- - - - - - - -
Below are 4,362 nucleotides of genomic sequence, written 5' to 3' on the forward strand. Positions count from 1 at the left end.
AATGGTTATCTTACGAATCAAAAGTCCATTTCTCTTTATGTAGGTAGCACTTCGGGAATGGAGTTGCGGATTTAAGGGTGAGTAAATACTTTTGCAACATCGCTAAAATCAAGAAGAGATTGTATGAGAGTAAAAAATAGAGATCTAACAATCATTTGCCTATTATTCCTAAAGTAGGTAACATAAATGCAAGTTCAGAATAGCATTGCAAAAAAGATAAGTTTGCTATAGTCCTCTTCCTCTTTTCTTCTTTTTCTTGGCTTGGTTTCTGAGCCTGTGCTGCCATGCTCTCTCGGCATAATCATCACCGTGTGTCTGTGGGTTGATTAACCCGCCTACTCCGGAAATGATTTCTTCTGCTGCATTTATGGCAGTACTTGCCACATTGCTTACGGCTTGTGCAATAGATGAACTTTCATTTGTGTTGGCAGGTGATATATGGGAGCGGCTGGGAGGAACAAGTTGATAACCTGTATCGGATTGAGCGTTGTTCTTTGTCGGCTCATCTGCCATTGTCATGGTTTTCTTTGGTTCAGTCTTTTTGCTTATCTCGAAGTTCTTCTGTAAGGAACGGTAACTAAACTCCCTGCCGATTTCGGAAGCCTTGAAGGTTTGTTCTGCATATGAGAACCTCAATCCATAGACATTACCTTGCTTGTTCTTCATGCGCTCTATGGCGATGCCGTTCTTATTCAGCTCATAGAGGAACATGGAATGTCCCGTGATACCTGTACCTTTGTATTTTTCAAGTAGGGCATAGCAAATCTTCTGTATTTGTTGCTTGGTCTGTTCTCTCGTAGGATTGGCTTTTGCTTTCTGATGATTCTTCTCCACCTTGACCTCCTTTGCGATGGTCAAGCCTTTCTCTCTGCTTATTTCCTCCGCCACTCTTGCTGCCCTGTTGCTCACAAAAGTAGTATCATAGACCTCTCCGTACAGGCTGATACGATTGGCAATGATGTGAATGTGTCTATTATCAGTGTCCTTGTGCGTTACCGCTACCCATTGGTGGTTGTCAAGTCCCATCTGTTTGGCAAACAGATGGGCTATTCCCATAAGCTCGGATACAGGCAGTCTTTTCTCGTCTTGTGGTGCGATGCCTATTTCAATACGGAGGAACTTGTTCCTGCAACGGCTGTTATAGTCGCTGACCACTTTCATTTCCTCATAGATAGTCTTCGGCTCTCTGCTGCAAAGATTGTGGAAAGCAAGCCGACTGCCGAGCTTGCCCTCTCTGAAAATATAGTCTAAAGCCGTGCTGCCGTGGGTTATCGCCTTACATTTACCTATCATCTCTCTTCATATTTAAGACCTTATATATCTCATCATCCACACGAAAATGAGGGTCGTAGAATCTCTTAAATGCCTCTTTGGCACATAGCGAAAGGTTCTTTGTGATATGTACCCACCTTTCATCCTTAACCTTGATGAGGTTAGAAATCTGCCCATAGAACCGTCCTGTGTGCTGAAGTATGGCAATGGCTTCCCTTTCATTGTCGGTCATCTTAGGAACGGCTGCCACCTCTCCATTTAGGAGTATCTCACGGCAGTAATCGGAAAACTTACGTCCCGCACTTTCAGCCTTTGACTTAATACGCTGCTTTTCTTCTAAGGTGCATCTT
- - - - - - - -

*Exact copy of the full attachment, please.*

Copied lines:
Below are 4,362 nucleotides of genomic sequence, written 5' to 3' on the forward strand. Positions count from 1 at the left end.
AATGGTTATCTTACGAATCAAAAGTCCATTTCTCTTTATGTAGGTAGCACTTCGGGAATGGAGTTGCGGATTTAAGGGTGAGTAAATACTTTTGCAACATCGCTAAAATCAAGAAGAGATTGTATGAGAGTAAAAAATAGAGATCTAACAATCATTTGCCTATTATTCCTAAAGTAGGTAACATAAATGCAAGTTCAGAATAGCATTGCAAAAAAGATAAGTTTGCTATAGTCCTCTTCCTCTTTTCTTCTTTTTCTTGGCTTGGTTTCTGAGCCTGTGCTGCCATGCTCTCTCGGCATAATCATCACCGTGTGTCTGTGGGTTGATTAACCCGCCTACTCCGGAAATGATTTCTTCTGCTGCATTTATGGCAGTACTTGCCACATTGCTTACGGCTTGTGCAATAGATGAACTTTCATTTGTGTTGGCAGGTGATATATGGGAGCGGCTGGGAGGAACAAGTTGATAACCTGTATCGGATTGAGCGTTGTTCTTTGTCGGCTCATCTGCCATTGTCATGGTTTTCTTTGGTTCAGTCTTTTTGCTTATCTCGAAGTTCTTCTGTAAGGAACGGTAACTAAACTCCCTGCCGATTTCGGAAGCCTTGAAGGTTTGTTCTGCATATGAGAACCTCAATCCATAGACATTACCTTGCTTGTTCTTCATGCGCTCTATGGCGATGCCGTTCTTATTCAGCTCATAGAGGAACATGGAATGTCCCGTGATACCTGTACCTTTGTATTTTTCAAGTAGGGCATAGCAAATCTTCTGTATTTGTTGCTTGGTCTGTTCTCTCGTAGGATTGGCTTTTGCTTTCTGATGATTCTTCTCCACCTTGACCTCCTTTGCGATGGTCAAGCCTTTCTCTCTGCTTATTTCCTCCGCCACTCTTGCTGCCCTGTTGCTCACAAAAGTAGTATCATAGACCTCTCCGTACAGGCTGATACGATTGGCAATGATGTGAATGTGTCTATTATCAGTGTCCTTGTGCGTTACCGCTACCCATTGGTGGTTGTCAAGTCCCATCTGTTTGGCAAACAGATGGGCTATTCCCATAAGCTCGGATACAGGCAGTCTTTTCTCGTCTTGTGGTGCGATGCCTATTTCAATACGGAGGAACTTGTTCCTGCAACGGCTGTTATAGTCGCTGACCACTTTCATTTCCTCATAGATAGTCTTCGGCTCTCTGCTGCAAAGATTGTGGAAAGCAAGCCGACTGCCGAGCTTGCCCTCTCTGAAAATATAGTCTAAAGCCGTGCTGCCGTGGGTTATCGCCTTACATTTACCTATCATCTCTCTTCATATTTAAGACCTTATATATCTCATCATCCACACGAAAATGAGGGTCGTAGAATCTCTTAAATGCCTCTTTGGCACATAGCGAAAGGTTCTTTGTGATATGTACCCACCTTTCATCCTTAACCTTGATGAGGTTAGAAATCTGCCCATAGAACCGTCCTGTGTGCTGAAGTATGGCAATGGCTTCCCTTTCATTGTCGGTCATCTTAGGAACGGCTGCCACCTCTCCATTTAGGAGTATCTCACGGCAGTAATCGGAAAACTTACGTCCCGCACTTTCAGCCTTTGACTTAATACGCTGCTTTTCTTCTAAGGTGCATCTT